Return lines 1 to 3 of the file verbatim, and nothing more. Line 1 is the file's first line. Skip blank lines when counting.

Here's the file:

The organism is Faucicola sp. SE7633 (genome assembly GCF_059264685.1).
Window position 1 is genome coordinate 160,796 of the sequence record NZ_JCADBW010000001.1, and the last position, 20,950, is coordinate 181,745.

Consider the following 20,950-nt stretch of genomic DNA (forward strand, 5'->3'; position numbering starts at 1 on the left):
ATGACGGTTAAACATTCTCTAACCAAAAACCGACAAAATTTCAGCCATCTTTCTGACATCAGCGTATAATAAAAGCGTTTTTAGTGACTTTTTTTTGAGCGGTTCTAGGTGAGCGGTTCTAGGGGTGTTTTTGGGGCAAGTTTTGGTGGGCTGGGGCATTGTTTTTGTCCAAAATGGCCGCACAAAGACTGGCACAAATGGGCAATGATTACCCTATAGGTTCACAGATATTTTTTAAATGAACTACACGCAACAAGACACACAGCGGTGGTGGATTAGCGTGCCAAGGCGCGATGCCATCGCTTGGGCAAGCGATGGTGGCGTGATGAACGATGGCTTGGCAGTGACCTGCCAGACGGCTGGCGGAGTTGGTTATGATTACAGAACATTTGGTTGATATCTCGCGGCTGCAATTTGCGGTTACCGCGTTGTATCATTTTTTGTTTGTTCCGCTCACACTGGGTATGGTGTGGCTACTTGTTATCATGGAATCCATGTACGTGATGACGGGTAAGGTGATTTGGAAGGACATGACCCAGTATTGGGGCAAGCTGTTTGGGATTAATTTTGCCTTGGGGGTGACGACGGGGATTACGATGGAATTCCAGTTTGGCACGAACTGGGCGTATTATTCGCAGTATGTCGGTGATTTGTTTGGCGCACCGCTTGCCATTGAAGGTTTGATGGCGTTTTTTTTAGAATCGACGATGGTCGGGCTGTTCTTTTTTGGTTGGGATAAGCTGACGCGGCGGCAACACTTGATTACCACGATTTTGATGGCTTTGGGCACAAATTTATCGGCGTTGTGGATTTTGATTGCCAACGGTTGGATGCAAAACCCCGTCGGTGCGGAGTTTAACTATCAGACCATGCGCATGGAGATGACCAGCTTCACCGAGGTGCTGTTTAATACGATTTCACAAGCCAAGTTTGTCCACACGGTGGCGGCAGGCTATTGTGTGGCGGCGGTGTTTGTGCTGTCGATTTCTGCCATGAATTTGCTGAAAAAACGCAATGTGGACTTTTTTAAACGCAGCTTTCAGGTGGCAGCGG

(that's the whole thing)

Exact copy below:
The organism is Faucicola sp. SE7633 (genome assembly GCF_059264685.1).
Window position 1 is genome coordinate 160,796 of the sequence record NZ_JCADBW010000001.1, and the last position, 20,950, is coordinate 181,745.

Consider the following 20,950-nt stretch of genomic DNA (forward strand, 5'->3'; position numbering starts at 1 on the left):